How Travel Taught Me Not to Wear Make-Up

By on Published: September 8, 2016 | Last Updated: October 27, 2021 in Travel Stories, Travel Tips with 21 Comments

How Travel Taught Me Not To Wear Make-Up

So here it is, I don’t wear any make-up. Ever. This isn’t some great aggressive stance I’m taking on this issue, it’s just a fact, plain and simple.

I don’t own any make-up, I don’t spend any money on it; I don’t really even give it any thought. It’s as if, make-up for me, doesn’t really exist.

Until recently that is, when the issue of make-up seems to have been floating into my mind more and more. Increasingly with the observation that perhaps my not owning any make-up as a 31-year old woman actually makes me a bit strange, something of an anomaly?

Have a think: have many women do you know that don’t wear make-up every day? How many of these basically never wear it, and then how many of these don’t even own of any the stuff?

I’m guessing, if your friends are anything like mine, there probably isn’t many who make it into the final category of that list.

I’m also going to take a guess that, if there are any women you know that don’t wear or own any make-up, that they’re probably travelling women also.

That’s because it’s travel that taught me not to wear make-up and here’s how…


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The Make-Up Days

potshot-pool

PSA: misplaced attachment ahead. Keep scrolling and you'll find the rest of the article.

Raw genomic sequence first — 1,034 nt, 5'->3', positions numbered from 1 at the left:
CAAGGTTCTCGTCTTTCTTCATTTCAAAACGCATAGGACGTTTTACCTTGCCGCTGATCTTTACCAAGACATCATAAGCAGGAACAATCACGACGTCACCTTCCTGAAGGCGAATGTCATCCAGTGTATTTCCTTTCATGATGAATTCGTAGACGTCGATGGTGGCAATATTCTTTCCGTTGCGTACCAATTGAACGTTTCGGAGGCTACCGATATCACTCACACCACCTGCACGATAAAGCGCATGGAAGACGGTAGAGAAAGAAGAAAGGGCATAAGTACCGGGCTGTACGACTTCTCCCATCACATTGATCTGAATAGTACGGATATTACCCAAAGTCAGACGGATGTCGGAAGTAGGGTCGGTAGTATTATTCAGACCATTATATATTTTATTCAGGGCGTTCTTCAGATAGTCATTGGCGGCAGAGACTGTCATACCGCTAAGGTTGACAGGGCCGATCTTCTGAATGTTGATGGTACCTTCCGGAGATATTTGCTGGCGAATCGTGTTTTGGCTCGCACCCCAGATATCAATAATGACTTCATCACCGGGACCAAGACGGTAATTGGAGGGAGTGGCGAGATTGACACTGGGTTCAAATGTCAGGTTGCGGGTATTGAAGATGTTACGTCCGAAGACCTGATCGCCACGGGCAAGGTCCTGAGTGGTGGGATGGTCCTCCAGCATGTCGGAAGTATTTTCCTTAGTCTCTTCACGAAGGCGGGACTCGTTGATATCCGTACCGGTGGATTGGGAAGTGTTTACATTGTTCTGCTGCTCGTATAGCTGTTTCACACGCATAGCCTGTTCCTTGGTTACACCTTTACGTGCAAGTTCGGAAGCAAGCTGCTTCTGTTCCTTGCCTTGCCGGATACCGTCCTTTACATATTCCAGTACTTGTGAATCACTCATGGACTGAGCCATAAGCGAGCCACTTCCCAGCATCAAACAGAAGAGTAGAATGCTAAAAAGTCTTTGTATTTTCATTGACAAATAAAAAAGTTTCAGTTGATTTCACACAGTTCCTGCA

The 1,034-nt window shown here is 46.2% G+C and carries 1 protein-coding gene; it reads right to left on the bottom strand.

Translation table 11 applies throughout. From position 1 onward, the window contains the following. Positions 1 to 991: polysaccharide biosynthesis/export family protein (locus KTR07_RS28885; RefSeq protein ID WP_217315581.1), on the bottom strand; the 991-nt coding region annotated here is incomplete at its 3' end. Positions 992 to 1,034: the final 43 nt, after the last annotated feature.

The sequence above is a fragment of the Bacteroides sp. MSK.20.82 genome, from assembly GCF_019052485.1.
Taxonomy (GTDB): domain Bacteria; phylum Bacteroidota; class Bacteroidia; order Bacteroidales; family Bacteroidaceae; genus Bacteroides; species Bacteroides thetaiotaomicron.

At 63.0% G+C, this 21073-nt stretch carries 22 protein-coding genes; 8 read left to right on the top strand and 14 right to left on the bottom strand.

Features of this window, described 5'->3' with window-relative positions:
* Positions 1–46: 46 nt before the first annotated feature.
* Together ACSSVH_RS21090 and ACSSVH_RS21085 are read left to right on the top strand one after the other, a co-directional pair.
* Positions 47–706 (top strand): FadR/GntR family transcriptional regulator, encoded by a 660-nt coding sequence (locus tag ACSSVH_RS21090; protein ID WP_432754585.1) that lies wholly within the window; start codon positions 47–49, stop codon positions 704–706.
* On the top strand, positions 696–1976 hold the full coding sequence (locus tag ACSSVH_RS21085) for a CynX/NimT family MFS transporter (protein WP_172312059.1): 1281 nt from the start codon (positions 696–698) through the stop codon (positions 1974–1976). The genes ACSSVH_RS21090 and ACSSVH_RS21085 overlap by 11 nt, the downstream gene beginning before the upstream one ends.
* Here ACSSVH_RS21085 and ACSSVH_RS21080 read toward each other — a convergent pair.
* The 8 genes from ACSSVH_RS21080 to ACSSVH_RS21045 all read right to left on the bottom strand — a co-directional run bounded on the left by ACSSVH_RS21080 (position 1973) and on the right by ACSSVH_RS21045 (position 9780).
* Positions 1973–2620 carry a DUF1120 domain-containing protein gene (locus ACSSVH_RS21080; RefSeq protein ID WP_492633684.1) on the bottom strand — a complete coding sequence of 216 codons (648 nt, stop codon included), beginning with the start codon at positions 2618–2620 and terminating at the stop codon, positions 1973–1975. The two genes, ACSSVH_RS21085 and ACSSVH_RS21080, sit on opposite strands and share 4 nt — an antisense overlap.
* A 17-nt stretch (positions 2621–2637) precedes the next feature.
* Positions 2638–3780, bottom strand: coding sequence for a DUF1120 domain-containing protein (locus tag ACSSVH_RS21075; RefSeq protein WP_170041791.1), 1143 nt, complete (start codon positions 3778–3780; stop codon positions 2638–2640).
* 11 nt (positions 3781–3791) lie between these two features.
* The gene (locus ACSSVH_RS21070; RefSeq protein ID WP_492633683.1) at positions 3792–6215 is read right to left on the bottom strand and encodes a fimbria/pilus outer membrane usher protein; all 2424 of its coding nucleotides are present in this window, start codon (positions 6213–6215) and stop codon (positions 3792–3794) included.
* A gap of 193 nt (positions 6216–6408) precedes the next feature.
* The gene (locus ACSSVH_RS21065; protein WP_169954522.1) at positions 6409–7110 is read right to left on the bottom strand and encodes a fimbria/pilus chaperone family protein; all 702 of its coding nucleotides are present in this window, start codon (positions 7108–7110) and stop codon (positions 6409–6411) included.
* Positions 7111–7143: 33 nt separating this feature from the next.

If you’ve read a lot of my other posts then you will certainly have gained the impression that I’m not a girly girl – perhaps that’s what budget travel does to you!

I’ve never been big into spending money on luxury items and for me, make-up always seemed to fit into this category.

Yet in saying this, certainly as a teenager, during my time at university and whilst living in London, I did at least wear and own some make-up.

Maybe not every day and maybe not a lot, but you’d usually have found at least a mascara and an eyeliner floating around in my possessions somewhere.

Hell, there might have even been some lipgloss!

 

Starting Out On The Road

Malaysia, Malacca, Me & Street Art

I can remember my first backpacking adventure outside of Europe at the tender age of 19. I was hitting the road with my best friend, who, having left school some years before me, already had some good experience when it came to the travelling life.

Packing our bags together a few days before our departure, she looked on in horror as my mascara came to the front.

“You do not need that,” she squeaked at me. “Minimal all the way!”
And that was that.

 

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Minimalism

Laos, Luang Prabang, Bicycle

So very early on, I learn to travelled light and I learned to prioritise what was necessary and what wasn’t.

Make-up didn’t cut it I’m afraid and so it quickly dropped off my travel list.

In this way, for months on end, I never wore make-up when I was travelling, simply because it wouldn’t fit into my rucksack.

And I got by. I seemed still to attract people and I didn’t feel ugly.

This is how travel began to teach me about not wearing make-up!

 

Roughing It

Laos, Luang Prabang, Boat

That first trip was also the start of me beginning to rough it a bit.

Until I backpacked, I’d always lived in a nice suburban home with a garden and a stable roof, but out in the wilds of the world, I started to shake things up.